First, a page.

Both these steps are as easy as signing up for an email and are very well explained on their website.
When you have finished the download and installation, you will log in with your Skype name and Password from your system.
On logging in, you will be able to add your patients to your list of Skype contacts (in case they have added you already, you may accept their request). You can make or receive voice and video calls to/from anyone in your contact list.
If you still have doubts concerning the download and installation, this Slide Share presentation http://www.slideshare.net/hmartyn/skype-4069998 offers a simple Step-by-Step guide through the entire process.
Video Calling On Skype
You can use Skype to offer high quality virtual consultations, pre-appointment screenings, follow-ups and monitoring to your patients. However, for a clear, uninterrupted video call, you will need a fast internet connection, or in the case of smartphones, a mobile data plan or Wi-Fi.
Watch this online tutorial to know exactly how you can make video calls using Skype: http://www.skype.com/intl/en/features/allfeatures/video-call/
Skype Features For Your Practice
- Platforms Supported by Skype
Skype is available on Windows, Mac, Linux, Android, iPhone, Symbian platforms. You can also make high quality video calls from Skype-enabled Panasonic, Samsung and Sony TVs as well as Blu-ray™ players from Panasonic and Sony.
- Free to Use Skype Services
Skype offers a number of services that you can use free of charge to connect with patients and other medical providers across the globe. Skype-to-Skype calls, One-to-one video calls, instant messaging and screen sharing are features that you can use for free. For practitioners using Skype for the first time, these features will more than serve your purpose, at least to begin with. Once you get comfortable using the software and are able to identify the features that will fulfill your specific communication needs, you can always upgrade to the paid and premium versions.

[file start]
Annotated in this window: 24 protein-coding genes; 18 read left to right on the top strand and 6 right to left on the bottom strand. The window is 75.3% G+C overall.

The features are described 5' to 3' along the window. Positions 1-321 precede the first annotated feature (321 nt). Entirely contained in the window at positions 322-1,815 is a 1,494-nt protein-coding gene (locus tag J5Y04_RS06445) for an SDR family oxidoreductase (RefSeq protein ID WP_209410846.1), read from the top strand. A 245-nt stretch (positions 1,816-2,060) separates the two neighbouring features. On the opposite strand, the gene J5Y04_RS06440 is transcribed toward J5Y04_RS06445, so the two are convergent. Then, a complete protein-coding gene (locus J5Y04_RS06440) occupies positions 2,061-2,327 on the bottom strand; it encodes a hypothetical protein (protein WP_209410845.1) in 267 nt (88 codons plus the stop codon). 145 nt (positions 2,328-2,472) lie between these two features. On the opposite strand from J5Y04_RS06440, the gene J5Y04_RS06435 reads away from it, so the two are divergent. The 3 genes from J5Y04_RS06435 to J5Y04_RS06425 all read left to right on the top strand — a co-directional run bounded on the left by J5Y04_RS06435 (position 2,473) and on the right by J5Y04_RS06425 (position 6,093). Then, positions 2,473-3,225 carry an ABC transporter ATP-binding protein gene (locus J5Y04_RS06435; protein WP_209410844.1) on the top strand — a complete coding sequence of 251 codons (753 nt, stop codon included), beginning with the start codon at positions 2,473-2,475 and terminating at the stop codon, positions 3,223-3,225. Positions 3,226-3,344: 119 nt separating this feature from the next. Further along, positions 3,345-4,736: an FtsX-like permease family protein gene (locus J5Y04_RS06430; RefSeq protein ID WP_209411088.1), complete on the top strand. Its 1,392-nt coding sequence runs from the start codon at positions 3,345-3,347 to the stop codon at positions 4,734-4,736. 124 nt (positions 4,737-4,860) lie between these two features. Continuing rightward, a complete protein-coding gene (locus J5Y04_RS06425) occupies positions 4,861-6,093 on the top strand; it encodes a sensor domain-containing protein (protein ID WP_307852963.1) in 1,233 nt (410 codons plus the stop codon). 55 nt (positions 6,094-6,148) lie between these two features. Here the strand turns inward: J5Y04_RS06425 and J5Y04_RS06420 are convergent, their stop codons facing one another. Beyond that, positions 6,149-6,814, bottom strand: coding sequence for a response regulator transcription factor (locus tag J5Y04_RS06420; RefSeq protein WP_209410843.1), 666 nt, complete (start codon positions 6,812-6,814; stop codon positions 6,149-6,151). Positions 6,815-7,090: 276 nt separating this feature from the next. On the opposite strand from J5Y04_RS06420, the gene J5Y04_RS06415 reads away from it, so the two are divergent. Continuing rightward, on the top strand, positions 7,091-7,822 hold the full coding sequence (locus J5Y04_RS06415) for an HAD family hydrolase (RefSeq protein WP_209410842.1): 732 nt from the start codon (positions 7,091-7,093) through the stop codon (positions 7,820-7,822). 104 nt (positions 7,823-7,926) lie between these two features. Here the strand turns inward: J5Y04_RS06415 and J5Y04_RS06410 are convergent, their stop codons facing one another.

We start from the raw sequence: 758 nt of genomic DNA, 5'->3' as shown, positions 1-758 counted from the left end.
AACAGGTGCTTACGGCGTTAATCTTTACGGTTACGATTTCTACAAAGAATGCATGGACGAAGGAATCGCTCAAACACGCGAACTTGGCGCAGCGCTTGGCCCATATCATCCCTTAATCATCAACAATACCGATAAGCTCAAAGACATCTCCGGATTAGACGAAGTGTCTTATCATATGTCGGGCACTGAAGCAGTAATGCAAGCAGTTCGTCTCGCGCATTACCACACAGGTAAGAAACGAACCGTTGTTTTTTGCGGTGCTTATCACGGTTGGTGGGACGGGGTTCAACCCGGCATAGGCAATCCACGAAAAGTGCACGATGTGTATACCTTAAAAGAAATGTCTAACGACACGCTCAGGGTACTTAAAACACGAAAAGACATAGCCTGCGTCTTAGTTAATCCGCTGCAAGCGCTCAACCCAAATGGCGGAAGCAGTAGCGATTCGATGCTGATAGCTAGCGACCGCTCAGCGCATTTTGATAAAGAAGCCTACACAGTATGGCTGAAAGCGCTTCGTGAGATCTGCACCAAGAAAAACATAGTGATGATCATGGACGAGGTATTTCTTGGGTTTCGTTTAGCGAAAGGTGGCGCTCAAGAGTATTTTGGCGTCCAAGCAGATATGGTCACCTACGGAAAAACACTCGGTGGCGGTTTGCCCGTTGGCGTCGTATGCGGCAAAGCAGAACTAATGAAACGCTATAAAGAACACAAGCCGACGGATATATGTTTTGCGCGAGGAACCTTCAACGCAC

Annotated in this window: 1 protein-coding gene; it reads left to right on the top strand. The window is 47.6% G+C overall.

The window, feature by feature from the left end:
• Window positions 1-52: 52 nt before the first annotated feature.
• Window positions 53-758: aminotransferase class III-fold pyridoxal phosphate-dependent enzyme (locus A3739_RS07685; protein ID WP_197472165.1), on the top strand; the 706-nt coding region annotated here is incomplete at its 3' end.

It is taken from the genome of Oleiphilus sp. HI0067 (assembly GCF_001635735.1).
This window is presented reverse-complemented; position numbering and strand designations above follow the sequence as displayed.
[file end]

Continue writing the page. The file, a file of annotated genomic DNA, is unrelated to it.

- Paid Features
Skype’s paid features include voice calls to regular phones and cell phones anywhere in the world at very low calling rates, SMS, call forwarding, voicemail, group video calling with three or more people in a single video call and live chat support. You can also get your own online Skype number for your patients to call and reach you wherever you are or you can sign up for a Skype To Go number to make low-cost international calls from your mobile or regular landline. These features are competitively priced, depending on the subscription package you opt for.
Skype Security for Healthcare – HIPAA Compliance
Despite Skype’s potential to combat rising healthcare costs, busy patient and physician schedules and healthcare accessibility issues, practitioners seem to be reluctant to adopt Skype in their practice due to the controversy surrounding its security and compliance protocols.
However, Skype’s 256-bit-point-to-point encryption is in agreement with HIPAA’s privacy requirements. It is a secure videophone and any HIPAA requirements that apply to a regular telephone are applicable to Skype. Practitioners, however, must ensure that their systems are well-protected against spammers, bugs and malware as a precautionary and safety measure that holds not just for Skype but for any other web-related activity as well.